The biggest concern for my husband was post-surgery complications. He did get an infection in the fourth week that needed high doses of antibiotics. That set back his recovery a few weeks. But when that cleared, he felt terrific. After a year of being sick, he felt healthy for the first time. The pain from the surgery was nothing compared to the pain caused by the radiation and the earlier pancreatitis that occurred during his first ERCP.

I hope that answers your questions.

Cheers,

Kim

My husband received a living donor liver transplant at the Mayo Clinic. Last May he celebrated the fourth anniversary, and he is cancer free. He had PSC for 19 years, knowing that he would someday need a liver transplant. When his liver function took a turn for the worse, we assumed it was the PSC. The PSC was causing problems, but the main culprit was cholangiocarcinoma.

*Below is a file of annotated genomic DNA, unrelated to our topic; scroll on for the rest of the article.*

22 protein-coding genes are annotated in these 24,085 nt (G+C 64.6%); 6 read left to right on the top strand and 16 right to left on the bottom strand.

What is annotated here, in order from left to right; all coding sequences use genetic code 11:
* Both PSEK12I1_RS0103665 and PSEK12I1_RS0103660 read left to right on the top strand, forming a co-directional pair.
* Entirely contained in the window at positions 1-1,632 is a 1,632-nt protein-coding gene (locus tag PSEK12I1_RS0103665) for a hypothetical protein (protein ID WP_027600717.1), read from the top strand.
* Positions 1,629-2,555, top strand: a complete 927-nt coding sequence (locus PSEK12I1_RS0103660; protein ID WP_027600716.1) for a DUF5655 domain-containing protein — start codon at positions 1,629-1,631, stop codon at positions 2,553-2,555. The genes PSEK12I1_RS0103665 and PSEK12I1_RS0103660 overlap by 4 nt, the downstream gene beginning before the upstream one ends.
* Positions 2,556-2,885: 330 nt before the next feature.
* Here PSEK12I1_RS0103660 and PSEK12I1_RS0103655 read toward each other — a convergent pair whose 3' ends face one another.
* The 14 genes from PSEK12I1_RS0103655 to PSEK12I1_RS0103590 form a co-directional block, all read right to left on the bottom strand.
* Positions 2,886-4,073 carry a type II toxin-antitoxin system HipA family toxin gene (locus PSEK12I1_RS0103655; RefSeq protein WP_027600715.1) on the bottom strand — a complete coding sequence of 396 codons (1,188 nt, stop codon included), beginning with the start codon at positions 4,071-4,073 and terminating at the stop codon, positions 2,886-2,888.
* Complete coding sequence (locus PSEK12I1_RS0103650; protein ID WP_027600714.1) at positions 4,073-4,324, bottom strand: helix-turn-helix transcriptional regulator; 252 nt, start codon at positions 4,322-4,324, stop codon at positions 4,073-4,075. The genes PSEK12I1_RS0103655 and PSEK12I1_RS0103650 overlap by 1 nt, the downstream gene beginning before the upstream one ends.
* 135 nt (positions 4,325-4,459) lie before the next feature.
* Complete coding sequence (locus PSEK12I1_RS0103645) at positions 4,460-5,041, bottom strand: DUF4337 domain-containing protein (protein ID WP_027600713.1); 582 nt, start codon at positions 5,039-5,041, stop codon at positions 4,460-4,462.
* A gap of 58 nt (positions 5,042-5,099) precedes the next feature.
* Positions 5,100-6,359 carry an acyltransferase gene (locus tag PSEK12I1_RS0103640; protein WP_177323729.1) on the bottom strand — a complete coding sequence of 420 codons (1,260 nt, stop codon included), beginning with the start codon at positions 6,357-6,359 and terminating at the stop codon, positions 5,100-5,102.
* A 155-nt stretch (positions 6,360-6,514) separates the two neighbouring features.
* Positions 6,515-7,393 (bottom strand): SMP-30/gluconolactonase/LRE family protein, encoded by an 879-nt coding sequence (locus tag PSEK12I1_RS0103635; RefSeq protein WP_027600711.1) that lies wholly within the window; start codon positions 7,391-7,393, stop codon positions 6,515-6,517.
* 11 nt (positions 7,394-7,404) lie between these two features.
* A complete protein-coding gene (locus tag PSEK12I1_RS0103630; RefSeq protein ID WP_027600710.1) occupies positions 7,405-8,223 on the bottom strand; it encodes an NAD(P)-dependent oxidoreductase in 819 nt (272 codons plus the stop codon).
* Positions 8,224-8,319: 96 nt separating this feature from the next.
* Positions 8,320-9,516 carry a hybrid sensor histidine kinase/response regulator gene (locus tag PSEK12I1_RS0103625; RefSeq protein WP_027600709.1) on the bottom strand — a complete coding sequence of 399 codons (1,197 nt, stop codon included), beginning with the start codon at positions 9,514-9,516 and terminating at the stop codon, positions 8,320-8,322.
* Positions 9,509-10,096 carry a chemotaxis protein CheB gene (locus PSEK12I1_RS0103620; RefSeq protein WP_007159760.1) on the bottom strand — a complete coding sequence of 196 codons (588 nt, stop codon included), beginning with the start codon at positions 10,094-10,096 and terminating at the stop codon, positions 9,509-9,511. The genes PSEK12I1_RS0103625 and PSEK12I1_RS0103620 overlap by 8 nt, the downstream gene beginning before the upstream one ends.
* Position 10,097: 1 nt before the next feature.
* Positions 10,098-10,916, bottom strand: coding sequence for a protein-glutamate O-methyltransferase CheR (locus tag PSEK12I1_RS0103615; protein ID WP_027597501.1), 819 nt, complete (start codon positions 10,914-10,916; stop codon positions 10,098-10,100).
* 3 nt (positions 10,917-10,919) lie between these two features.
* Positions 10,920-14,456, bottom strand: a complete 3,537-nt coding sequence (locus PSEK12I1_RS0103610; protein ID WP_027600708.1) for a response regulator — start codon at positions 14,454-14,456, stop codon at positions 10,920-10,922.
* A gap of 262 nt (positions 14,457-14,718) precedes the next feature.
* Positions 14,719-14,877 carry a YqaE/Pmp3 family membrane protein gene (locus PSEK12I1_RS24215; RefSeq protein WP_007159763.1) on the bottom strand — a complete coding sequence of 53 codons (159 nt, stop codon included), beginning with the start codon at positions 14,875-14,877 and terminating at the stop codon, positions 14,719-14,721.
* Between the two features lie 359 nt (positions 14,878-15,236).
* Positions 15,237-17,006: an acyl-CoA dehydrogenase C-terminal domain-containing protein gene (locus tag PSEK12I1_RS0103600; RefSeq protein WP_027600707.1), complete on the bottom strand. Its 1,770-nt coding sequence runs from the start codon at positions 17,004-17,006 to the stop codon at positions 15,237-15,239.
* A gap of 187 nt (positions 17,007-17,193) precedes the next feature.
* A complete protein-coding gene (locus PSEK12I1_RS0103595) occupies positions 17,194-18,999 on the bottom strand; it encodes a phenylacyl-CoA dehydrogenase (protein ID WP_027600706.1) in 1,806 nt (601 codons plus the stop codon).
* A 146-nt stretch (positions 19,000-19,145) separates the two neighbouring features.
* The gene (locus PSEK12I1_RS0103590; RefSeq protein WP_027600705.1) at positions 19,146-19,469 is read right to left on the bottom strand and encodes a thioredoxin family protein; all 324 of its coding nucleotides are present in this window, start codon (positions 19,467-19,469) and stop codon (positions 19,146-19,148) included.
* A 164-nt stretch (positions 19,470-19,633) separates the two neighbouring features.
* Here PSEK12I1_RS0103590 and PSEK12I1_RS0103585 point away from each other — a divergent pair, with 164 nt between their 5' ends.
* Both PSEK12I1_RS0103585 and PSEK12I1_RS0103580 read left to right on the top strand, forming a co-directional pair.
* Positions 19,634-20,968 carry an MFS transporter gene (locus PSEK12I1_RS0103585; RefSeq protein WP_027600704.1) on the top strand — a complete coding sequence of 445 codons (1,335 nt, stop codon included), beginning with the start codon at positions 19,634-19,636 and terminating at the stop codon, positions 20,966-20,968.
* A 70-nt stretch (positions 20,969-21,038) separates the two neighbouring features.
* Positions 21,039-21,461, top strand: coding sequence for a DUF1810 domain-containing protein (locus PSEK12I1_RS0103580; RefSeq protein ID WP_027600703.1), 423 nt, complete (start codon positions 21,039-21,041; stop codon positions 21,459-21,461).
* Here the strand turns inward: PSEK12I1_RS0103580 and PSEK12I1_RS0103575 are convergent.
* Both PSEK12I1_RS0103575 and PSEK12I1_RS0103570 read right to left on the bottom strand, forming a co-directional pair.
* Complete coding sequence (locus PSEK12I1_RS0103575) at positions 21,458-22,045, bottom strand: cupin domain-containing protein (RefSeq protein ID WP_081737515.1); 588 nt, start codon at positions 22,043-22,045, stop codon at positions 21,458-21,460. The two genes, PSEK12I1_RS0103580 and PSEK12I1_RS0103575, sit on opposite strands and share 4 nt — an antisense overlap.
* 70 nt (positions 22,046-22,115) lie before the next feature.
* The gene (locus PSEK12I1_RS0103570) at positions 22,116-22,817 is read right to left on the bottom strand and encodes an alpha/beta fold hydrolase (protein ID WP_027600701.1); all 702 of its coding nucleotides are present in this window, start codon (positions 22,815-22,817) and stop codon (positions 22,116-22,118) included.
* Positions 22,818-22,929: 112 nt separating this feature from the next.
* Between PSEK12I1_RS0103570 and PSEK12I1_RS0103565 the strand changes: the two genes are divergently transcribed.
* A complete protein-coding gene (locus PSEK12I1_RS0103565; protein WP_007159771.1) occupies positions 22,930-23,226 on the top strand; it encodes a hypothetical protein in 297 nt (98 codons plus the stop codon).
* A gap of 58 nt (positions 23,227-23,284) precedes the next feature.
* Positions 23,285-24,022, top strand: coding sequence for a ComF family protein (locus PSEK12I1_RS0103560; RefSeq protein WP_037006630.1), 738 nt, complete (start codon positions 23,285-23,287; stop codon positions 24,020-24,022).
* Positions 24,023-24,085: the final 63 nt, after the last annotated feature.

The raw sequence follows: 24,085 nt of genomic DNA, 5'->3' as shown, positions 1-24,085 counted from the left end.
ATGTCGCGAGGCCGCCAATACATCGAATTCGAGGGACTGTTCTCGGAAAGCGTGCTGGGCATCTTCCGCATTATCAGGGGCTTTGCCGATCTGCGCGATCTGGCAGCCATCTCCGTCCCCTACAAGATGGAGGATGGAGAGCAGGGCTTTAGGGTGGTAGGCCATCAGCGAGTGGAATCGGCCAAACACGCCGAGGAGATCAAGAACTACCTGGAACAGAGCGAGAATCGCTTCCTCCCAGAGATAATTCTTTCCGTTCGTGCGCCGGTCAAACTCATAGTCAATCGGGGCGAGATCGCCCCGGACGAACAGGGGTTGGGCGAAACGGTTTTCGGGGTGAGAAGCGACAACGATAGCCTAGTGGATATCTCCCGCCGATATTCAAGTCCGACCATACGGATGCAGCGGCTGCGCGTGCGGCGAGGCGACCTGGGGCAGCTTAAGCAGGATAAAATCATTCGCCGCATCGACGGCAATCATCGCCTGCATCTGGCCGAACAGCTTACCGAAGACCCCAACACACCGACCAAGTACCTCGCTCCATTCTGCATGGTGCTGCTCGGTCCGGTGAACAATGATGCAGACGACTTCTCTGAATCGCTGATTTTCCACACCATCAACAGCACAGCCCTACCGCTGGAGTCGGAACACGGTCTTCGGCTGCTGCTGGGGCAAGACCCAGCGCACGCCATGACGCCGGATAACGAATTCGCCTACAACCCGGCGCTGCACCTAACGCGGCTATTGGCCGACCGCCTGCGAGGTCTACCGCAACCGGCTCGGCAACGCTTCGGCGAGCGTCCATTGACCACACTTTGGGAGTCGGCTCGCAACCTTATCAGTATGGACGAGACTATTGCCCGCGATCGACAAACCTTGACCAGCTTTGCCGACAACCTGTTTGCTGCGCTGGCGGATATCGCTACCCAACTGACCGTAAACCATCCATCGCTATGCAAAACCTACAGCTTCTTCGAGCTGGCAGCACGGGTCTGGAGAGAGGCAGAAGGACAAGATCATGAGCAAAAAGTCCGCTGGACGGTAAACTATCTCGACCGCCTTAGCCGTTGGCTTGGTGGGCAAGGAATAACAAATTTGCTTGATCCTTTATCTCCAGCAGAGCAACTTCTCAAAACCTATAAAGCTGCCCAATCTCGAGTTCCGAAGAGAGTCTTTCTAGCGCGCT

He went through the Mayo Protocol under the guidance of Dr. Gregory Gores, which included chemo, external radiation and internal radiation.
The hunt was on for a living donor, since the PSC wasn't far enough along to garner a deceased liver. He was on the UNOS list, but the cancer would return before he got a liver. The docs figured he had about 150 days maximum from the cancer treatment to the transplant. A good match was found on day 180. We were worried it had taken too long and the cancer had spread. The day before the transplant was scheduled, my husband went through a staging surgery in which the surgeon opened him up to make sure the cancer hadn't spread outside the bile ducts. If it had, the transplant would be off. Waiting for the results of that surgery was the longest day of my life.